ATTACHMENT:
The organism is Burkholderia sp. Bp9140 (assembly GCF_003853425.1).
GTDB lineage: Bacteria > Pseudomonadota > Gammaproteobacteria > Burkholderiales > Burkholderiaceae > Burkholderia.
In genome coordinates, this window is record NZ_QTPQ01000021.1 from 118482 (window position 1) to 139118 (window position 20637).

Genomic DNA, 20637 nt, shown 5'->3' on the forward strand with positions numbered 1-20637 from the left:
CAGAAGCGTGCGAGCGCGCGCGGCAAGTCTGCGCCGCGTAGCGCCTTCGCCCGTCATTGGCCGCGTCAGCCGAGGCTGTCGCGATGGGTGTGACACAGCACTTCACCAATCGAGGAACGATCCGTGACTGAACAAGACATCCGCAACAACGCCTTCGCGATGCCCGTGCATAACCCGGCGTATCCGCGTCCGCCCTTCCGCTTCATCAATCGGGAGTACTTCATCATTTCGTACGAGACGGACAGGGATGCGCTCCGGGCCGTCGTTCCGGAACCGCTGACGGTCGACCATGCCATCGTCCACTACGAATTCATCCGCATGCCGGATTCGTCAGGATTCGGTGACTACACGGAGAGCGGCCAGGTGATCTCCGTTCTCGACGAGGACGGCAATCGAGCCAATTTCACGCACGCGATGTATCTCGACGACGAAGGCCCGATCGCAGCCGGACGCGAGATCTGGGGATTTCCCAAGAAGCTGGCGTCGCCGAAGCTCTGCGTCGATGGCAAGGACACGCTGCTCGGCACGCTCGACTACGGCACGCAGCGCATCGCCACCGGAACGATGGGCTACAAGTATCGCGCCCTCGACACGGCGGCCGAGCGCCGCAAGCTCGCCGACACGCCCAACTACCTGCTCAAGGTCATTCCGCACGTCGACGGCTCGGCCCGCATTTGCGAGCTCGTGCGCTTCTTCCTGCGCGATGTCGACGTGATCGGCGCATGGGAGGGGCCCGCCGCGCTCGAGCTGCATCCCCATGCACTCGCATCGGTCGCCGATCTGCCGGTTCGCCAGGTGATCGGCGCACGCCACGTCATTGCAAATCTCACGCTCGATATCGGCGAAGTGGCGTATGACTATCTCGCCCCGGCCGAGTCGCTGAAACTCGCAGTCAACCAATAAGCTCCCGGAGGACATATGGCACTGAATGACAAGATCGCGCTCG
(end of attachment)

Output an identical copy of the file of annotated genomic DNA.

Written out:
The organism is Burkholderia sp. Bp9140 (assembly GCF_003853425.1).
GTDB lineage: Bacteria > Pseudomonadota > Gammaproteobacteria > Burkholderiales > Burkholderiaceae > Burkholderia.
In genome coordinates, this window is record NZ_QTPQ01000021.1 from 118482 (window position 1) to 139118 (window position 20637).

Genomic DNA, 20637 nt, shown 5'->3' on the forward strand with positions numbered 1-20637 from the left:
CAGAAGCGTGCGAGCGCGCGCGGCAAGTCTGCGCCGCGTAGCGCCTTCGCCCGTCATTGGCCGCGTCAGCCGAGGCTGTCGCGATGGGTGTGACACAGCACTTCACCAATCGAGGAACGATCCGTGACTGAACAAGACATCCGCAACAACGCCTTCGCGATGCCCGTGCATAACCCGGCGTATCCGCGTCCGCCCTTCCGCTTCATCAATCGGGAGTACTTCATCATTTCGTACGAGACGGACAGGGATGCGCTCCGGGCCGTCGTTCCGGAACCGCTGACGGTCGACCATGCCATCGTCCACTACGAATTCATCCGCATGCCGGATTCGTCAGGATTCGGTGACTACACGGAGAGCGGCCAGGTGATCTCCGTTCTCGACGAGGACGGCAATCGAGCCAATTTCACGCACGCGATGTATCTCGACGACGAAGGCCCGATCGCAGCCGGACGCGAGATCTGGGGATTTCCCAAGAAGCTGGCGTCGCCGAAGCTCTGCGTCGATGGCAAGGACACGCTGCTCGGCACGCTCGACTACGGCACGCAGCGCATCGCCACCGGAACGATGGGCTACAAGTATCGCGCCCTCGACACGGCGGCCGAGCGCCGCAAGCTCGCCGACACGCCCAACTACCTGCTCAAGGTCATTCCGCACGTCGACGGCTCGGCCCGCATTTGCGAGCTCGTGCGCTTCTTCCTGCGCGATGTCGACGTGATCGGCGCATGGGAGGGGCCCGCCGCGCTCGAGCTGCATCCCCATGCACTCGCATCGGTCGCCGATCTGCCGGTTCGCCAGGTGATCGGCGCACGCCACGTCATTGCAAATCTCACGCTCGATATCGGCGAAGTGGCGTATGACTATCTCGCCCCGGCCGAGTCGCTGAAACTCGCAGTCAACCAATAAGCTCCCGGAGGACATATGGCACTGAATGACAAGATCGCGCTCG